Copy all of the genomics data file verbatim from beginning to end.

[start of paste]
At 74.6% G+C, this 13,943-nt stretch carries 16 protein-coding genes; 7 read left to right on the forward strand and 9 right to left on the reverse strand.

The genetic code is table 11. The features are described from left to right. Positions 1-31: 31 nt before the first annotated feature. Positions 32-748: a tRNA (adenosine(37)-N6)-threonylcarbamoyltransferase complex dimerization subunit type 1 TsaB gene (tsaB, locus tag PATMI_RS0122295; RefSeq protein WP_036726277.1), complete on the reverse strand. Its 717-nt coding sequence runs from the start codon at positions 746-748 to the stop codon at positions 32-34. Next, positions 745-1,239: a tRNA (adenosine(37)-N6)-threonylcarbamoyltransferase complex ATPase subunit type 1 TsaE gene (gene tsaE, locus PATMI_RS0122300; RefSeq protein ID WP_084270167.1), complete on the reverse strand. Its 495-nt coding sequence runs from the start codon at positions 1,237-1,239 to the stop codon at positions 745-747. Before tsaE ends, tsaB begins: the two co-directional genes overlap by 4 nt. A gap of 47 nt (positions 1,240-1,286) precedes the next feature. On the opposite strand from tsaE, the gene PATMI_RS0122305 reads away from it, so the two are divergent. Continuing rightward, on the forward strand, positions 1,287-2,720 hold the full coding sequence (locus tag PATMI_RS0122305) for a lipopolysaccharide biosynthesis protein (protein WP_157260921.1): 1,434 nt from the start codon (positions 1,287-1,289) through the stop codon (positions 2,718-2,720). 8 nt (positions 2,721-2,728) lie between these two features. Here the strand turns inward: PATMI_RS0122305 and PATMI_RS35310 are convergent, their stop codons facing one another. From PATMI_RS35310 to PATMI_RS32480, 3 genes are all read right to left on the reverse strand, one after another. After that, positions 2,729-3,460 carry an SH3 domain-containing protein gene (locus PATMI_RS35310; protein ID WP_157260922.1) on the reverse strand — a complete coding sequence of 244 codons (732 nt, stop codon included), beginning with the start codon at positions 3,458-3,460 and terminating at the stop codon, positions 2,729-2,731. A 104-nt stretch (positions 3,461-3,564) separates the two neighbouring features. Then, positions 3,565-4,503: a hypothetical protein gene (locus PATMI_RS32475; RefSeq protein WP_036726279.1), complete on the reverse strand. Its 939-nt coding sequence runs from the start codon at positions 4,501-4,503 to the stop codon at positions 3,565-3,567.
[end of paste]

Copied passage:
At 74.6% G+C, this 13,943-nt stretch carries 16 protein-coding genes; 7 read left to right on the forward strand and 9 right to left on the reverse strand.

The genetic code is table 11. The features are described from left to right. Positions 1-31: 31 nt before the first annotated feature. Positions 32-748: a tRNA (adenosine(37)-N6)-threonylcarbamoyltransferase complex dimerization subunit type 1 TsaB gene (tsaB, locus tag PATMI_RS0122295; RefSeq protein WP_036726277.1), complete on the reverse strand. Its 717-nt coding sequence runs from the start codon at positions 746-748 to the stop codon at positions 32-34. Next, positions 745-1,239: a tRNA (adenosine(37)-N6)-threonylcarbamoyltransferase complex ATPase subunit type 1 TsaE gene (gene tsaE, locus PATMI_RS0122300; RefSeq protein ID WP_084270167.1), complete on the reverse strand. Its 495-nt coding sequence runs from the start codon at positions 1,237-1,239 to the stop codon at positions 745-747. Before tsaE ends, tsaB begins: the two co-directional genes overlap by 4 nt. A gap of 47 nt (positions 1,240-1,286) precedes the next feature. On the opposite strand from tsaE, the gene PATMI_RS0122305 reads away from it, so the two are divergent. Continuing rightward, on the forward strand, positions 1,287-2,720 hold the full coding sequence (locus tag PATMI_RS0122305) for a lipopolysaccharide biosynthesis protein (protein WP_157260921.1): 1,434 nt from the start codon (positions 1,287-1,289) through the stop codon (positions 2,718-2,720). 8 nt (positions 2,721-2,728) lie between these two features. Here the strand turns inward: PATMI_RS0122305 and PATMI_RS35310 are convergent, their stop codons facing one another. From PATMI_RS35310 to PATMI_RS32480, 3 genes are all read right to left on the reverse strand, one after another. After that, positions 2,729-3,460 carry an SH3 domain-containing protein gene (locus PATMI_RS35310; protein ID WP_157260922.1) on the reverse strand — a complete coding sequence of 244 codons (732 nt, stop codon included), beginning with the start codon at positions 3,458-3,460 and terminating at the stop codon, positions 2,729-2,731. A 104-nt stretch (positions 3,461-3,564) separates the two neighbouring features. Then, positions 3,565-4,503: a hypothetical protein gene (locus PATMI_RS32475; RefSeq protein WP_036726279.1), complete on the reverse strand. Its 939-nt coding sequence runs from the start codon at positions 4,501-4,503 to the stop codon at positions 3,565-3,567.